The movie has far better luck with Masius, a splendidly-drawn character who doodles on restaurant tablecloths, enjoys reading Popeye comic books, and – a bit of drawback for a man in his profession – can’t stand the sight of blood. While his sidekicks are mostly incompetent, they do drive around in hearses that resemble pagodas or dress in unnecessary masks and while his girlfriends appear docile they are in fact spies. And there’s a spot of waterboarding in case you ever wondered where the American secret services got the idea.

The source material was from Sax Rohmer but Sununda lacks the inherent obvious evil of the author’s more successful Fu Manchu series, Shirley Eaton no match for Christopher Lee, the most recent Fu Manchu, nor Richard Shapley on a par with Fu Manchu nemesis Nayland Smith, regardless of whether played by Nigel Green (The Face of Fu Manchu, 1965),  Douglas Wilmer (The Brides of Fu Manchu, 1966) or Richard Greene (The Blood of Fu Manchu, 1968, and The Castle of Fu Manchu, 1969).

And anyone attracted to the picture by director Jess (Jesus) Franco is going to be disappointed by the lack of sleaziness he exhibited in pictures like Succubus (1968), 99 Women (1969) and  Marquis De Sade’s Justine (1969) and there’s not enough style, though abundant campness, to make up.  It’s hard to say quite why it did not have a harder edge, perhaps producer Harry Alan Towers, responsible for 99 Women, felt it should err in the softer direction of Fu Manchu than the overt sex-and-violence of the nascent women-in-prison genre.  

Franco and Towers (24 Hours to Kill, 1965, and Bang! Bang! You’re Dead!, 1966) had collaborated on The Blood of Fu Manchu and The Castle of Fu Manchu as well as Venus in Furs (1969) and Marquis De Sade’s Justine so presumably knew how far they could go and decided that here it was better to rein in Franco’s tendencies. Whether a tougher-edged approach would have made much of a difference given the indifferent playing – neither Shirley Eaton (The Scorpio Letters, 1967)  nor Richard Stapley (Two Guns and a Coward, 1968) bring much to the leading roles and George Sanders (Warning Shot, 1967) is not in it enough to save it. Maria Rohm, Franco’s wife, appeared in many of his films.  

Towers appeared on surer ground in the likes of 24 Hours to Kill (1965), Bang! Bang! You’re Dead! (1966) and Five Golden Dragons (1967) when he could draw on a more interesting cast, better stories and more colourful locations. This was a sequel to The Million Eyes of Sumuru (1967) again with Shirley Eaton and plum role for Klaus kinski.

Despite the film’s potential, the director and George Sanders it does not fit into the so-bad-it’s-good category nor has enough going for it to be labelled a true cult film. But I could be wrong in both those assumptions.

The Blood Beast Terror (1968) ***

As the title suggests there’s a vampiric element, and there’s not a great deal unusual in that, Hammer having successfully revived interest in bloodsuckers. What is unusual, however, and a couple of years before that studio’s The Vampire Lovers (1970) is the idea of female empowerment. Previously, the sole purpose of a damsel in a horror picture was to lay bare a convenient bosom for a passing thirsty creature, or, have their clothing disarrayed and let out a scream when a monster pounced.

The twist here is that the vampire is a woman, Clare (Wanda Ventham), and men who are the victims except on the occasions when her father Dr Mallinger (Robert Flemyng) hypnotizes young women in order to give the creature a blood transplant. The beast exists as a creature and then morphs into Clare. For a time it looks as if Clare is merely possessed, but in reality appears much more as if she is enjoying being the beast, abandoning the enforced respectability of the times, luring men into the forest to have her rapacious way with them, the men naturally thinking they are in for a romantic tryst rather than being targeted by a predator.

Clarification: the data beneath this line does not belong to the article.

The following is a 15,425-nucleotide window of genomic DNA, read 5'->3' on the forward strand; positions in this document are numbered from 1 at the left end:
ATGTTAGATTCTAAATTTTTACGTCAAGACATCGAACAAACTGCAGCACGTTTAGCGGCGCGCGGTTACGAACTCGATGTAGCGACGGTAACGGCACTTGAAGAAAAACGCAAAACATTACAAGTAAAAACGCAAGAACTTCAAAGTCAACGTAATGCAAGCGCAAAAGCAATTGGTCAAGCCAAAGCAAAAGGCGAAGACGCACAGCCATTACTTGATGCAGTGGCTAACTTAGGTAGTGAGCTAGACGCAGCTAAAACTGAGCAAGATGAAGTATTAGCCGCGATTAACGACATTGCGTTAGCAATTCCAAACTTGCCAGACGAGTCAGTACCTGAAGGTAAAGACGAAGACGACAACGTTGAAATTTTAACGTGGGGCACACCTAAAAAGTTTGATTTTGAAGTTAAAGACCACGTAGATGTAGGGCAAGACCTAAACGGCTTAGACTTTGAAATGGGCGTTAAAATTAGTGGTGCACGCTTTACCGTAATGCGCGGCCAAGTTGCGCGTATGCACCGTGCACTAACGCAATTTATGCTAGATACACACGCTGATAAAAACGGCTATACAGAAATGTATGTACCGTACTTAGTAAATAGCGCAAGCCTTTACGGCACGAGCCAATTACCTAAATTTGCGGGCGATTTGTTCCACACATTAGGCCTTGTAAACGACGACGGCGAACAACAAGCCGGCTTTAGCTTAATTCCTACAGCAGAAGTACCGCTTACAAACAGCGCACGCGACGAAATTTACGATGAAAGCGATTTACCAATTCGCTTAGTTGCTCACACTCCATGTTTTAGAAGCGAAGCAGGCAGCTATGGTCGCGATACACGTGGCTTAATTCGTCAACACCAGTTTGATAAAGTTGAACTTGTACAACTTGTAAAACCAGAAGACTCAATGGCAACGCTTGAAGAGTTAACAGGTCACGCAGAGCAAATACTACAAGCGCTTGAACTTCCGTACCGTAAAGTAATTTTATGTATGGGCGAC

Continuing the theme of misleading the audience, this poster cleverly suggests that it’s a man who is the beast and the woman who are the victims.

There’s a wonderful scene that gives an insight into her mindset. Her friends put on a little play. Her role is the monster, a part she seizes with relish.

It’s one of those films you have to work out backward. In standard horror fashion it leaves the twist till close to the end and it would have been far more interesting if we had discovered at the outset that Clare was the beast, leading the men for the most part a merry dance, outwitting Inspector Quennell (Peter Cushing) and her adoring father Dr. Mallinger (Robert Flemyng).  

The inspector, faced with a growing pile of corpses drained of blood, is baffled throughout, no Sherlock Holmes clever deductions here, and it naturally would not occur to any of the males, beyond Dr Mallinger who is in on the secret, to imagine a woman capable of not just committing such crimes but of exerting such power over a man. The story glosses over the genetics, it’s a version of Frankenstein obviously, but the background to it is missing, and I can see why. There has to be some mystery.

Hitchcock could not have done a better job of misleading the audience. For a start the story is told entirely through the male perspective. And it’s set up as a murder mystery, Quennell our lead as he dances from one corpse to the other, helped along in his information accumulation by lugubrious mortuary attendant  (Roy Hudd), who is, ironically, as hungry as the beast, but for normal food rather than blood, always seen devouring something. Mallinger is not a mad professor either, but a distinguished one, celebrated in his field, giving lectures and attracting proteges like Britewell (William Wilde).

Initial British release double bill cleverly bringing together Peter Cushing and Christopher Lee –
though in separate pictures.

Although his daughter acts as laboratory assistant, Mallinger is hardly aware that his daughter is sizing up every male visitor as a potential victim.